An Outdoorsman’s Journal-,
By Mark Walters
Farm Living is the Life for Me!
Hello friends, In the morning, I am leaving for a seven-day fishing trip to Lake Gogebic with the Canada gang, who this year anyway, will be the Yooper gang! I am crazy busy, as I am doing the final touches in my three gardens, it’s my birthday and I have to meet the guys at the Coloma exit early in the morning.
As many of you may know, I grow, catch or shoot much of my food, and I do just as much canning and freezing, as growing and harvesting.
I put in four crops of sweet corn and just planted the last one yesterday. I also do this with green beans, broccoli, zucchini and summer squash. I will have fresh sweet corn from mid-July until the first frost. All my adult life, I have frozen corn and pretty much hated the job, because I did not like blanching corn and then having to cut it off the cob when it is still warm.
Here is the simplest and best tasting frozen corn recipe I can give you, and it comes from Jeff Moll’s ma, Elaine Podell.
15 c. corn cut off the ear (no blanching) 1.25 c. sugar 4 c. ice water 2 tsp. salt.
Mix together and bag. I try to remember to double bag it in 1-quart bags, and my goal is always to have 70 days of fresh corn and 50-quart bags of frozen.
I did not buy any calves last year, so I am temporarily out of the cattle business and have put a new garden in what was a small pasture that now has very healthy soil. In that garden, I have 300 hills of Yukon gold and Pontiac red potatoes, enough butternut squash to give me 150-200 squash and enough acorn squash to give me maybe 50.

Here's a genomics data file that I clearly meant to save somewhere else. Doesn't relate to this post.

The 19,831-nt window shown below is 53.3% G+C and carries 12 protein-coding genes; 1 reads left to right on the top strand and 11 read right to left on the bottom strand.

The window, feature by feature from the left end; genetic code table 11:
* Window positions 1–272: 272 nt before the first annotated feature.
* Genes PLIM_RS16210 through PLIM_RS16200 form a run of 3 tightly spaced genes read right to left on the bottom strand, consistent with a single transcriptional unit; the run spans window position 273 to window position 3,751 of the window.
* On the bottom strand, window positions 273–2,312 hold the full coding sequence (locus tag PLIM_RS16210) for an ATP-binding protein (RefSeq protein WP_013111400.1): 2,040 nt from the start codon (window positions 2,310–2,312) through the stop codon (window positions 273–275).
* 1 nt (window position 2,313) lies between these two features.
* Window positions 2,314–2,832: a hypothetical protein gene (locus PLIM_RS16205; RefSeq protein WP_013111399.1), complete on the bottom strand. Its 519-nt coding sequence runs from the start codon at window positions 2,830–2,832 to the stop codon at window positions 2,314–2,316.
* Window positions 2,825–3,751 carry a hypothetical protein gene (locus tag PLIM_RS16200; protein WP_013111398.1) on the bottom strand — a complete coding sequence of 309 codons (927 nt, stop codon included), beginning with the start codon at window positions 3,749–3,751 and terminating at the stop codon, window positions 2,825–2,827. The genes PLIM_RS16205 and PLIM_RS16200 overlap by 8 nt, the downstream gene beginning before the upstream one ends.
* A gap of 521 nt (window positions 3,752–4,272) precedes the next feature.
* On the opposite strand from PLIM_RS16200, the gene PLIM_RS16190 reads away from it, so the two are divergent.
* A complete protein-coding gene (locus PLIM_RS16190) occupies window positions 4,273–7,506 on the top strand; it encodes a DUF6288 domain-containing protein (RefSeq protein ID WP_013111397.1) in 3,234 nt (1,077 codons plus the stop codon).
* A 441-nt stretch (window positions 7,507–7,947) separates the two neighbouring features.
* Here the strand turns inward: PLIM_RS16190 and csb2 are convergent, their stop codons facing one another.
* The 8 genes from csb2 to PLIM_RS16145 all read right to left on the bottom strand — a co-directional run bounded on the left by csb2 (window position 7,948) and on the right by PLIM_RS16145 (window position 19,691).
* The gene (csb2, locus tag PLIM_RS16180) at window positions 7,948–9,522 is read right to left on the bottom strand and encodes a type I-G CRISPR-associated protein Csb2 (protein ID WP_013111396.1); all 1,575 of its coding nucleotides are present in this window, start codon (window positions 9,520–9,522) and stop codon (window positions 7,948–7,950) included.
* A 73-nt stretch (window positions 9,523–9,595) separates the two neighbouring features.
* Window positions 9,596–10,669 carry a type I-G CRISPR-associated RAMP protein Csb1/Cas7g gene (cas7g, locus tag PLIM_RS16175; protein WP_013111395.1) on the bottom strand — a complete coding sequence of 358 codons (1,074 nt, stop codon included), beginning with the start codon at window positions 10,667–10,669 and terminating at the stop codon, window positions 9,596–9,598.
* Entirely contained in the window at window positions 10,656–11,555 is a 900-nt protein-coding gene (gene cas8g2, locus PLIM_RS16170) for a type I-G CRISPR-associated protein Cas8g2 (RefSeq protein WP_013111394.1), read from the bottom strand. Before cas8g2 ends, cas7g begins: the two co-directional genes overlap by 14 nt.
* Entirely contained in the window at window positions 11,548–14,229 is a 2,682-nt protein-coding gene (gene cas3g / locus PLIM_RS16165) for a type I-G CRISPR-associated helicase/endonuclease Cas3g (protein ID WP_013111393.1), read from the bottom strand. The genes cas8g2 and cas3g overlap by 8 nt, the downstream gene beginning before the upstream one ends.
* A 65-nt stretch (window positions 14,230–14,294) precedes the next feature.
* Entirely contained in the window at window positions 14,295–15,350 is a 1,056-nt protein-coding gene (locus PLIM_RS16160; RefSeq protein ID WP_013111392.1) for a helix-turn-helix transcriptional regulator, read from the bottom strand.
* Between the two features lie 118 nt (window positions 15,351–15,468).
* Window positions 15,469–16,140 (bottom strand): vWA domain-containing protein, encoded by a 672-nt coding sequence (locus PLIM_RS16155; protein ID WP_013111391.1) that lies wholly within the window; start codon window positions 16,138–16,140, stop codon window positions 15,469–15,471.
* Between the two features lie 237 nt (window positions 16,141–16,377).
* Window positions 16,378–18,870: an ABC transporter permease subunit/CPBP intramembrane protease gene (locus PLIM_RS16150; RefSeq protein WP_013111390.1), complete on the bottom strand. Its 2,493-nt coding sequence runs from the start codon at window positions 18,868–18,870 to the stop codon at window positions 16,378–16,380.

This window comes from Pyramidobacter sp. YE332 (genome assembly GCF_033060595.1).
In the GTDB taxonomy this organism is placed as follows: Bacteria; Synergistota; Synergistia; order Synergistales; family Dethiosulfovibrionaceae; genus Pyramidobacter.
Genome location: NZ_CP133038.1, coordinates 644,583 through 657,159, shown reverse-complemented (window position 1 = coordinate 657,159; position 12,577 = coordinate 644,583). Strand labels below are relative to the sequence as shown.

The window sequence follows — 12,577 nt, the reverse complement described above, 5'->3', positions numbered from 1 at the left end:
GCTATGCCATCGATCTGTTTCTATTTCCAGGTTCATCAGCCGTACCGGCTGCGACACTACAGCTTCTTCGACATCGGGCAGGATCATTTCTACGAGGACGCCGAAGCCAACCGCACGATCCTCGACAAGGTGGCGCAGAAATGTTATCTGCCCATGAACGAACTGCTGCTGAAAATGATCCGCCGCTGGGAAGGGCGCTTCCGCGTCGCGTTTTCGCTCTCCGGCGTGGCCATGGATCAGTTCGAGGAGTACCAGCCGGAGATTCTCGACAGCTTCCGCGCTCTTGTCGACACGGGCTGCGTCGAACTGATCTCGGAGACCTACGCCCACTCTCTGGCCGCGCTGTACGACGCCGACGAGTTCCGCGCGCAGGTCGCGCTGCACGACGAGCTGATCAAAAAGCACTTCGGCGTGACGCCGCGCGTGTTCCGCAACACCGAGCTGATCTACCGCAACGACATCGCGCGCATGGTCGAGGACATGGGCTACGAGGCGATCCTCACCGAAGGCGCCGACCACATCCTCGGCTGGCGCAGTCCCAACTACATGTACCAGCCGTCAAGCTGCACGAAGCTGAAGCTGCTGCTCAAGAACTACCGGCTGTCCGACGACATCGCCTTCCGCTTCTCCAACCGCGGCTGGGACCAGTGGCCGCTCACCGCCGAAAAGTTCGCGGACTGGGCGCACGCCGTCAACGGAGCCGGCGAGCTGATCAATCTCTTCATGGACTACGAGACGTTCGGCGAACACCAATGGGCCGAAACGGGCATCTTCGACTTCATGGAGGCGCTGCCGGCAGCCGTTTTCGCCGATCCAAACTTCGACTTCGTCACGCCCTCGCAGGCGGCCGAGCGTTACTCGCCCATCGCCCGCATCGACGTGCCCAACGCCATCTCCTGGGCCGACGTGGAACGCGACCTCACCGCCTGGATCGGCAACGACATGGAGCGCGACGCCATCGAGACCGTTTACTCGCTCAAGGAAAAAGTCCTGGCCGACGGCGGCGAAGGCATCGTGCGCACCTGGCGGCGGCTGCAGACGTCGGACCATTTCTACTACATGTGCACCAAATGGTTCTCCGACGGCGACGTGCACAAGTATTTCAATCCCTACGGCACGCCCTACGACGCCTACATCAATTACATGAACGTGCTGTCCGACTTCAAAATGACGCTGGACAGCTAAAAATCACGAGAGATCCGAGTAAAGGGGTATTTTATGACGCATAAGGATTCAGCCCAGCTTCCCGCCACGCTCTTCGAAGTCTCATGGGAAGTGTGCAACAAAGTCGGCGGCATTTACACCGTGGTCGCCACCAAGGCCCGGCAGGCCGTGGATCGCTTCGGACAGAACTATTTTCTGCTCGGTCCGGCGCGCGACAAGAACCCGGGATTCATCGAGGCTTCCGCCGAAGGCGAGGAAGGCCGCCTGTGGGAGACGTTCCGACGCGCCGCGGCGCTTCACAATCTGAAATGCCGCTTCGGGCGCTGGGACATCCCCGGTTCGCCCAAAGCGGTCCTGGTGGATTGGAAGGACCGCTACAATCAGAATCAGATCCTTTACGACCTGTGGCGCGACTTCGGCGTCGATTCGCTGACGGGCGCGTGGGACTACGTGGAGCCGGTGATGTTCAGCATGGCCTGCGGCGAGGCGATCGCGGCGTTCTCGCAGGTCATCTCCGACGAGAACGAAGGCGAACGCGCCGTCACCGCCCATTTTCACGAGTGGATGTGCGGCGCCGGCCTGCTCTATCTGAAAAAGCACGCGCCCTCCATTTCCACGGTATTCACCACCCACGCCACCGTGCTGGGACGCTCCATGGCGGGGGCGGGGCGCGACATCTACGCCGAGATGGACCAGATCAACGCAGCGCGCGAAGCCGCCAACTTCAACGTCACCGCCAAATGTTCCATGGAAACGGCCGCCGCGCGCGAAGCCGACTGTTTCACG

On the outside edge of this 90-yard long garden, are three rows of planted field corn. I did this because I like the look in the fall and winter, and it will give my chickens something to do by eating the kernels off the corn all winter, then making manure in my garden.
In that same garden, I have 36 tomato plants that simply could not look better and they will make 70 quarts of salsa starting about Aug. 1. Until I learned the following trick, I always had problems with my tomato plants falling over. Because of good gardening practices, my tomatoes get from 5-8 feet tall.
Some farm friends of mine use 54-inch woven wire and cut it so that when rolled up, it is maybe 30 inches across. This is put over the young tomato plant, then it is staked with a steel fencing post you pound into the ground. As the plant grows, you raise the wire and retie it onto the steel pole.
You absolutely will not believe the results, much taller and wider plants, that can handle more and larger tomatoes, that get much better sun. A farm term for this wire would be hog fencing.
I purchased my first chicks when I was 21 years old, and have had laying hens much of my life. I currently have about 15 Rhode Island reds that are three years old and will not lay much this winter, but give me about nine eggs a day right now. I picked up a dozen, one-day-old chicks from Integrity Feeds in Mauston, June 4. The chicks will start laying at about five months of age and will put out plenty of eggs this winter, when the old girls take a winter break.
I also make applesauce the years I have apples, and on a good year, I make about 40 quarts. This year, my 10 trees had plenty of blossoms, but it appears I will only have half the apples I had last year.
I am, as I said at the start of this column, crazy busy. If there was a drone over my head filming me, it would show a skinny guy who is always barefoot, gets pretty tan by the end of the summer, and unless it’s campfire or swimming pool time, is always moving. My easy season starts after deer gun season, and I actually find sleeping in a snow bank as a time to rest and not feel like something needs to be planted, watered, hoed or harvested.
Gogebic, here we come! Sunset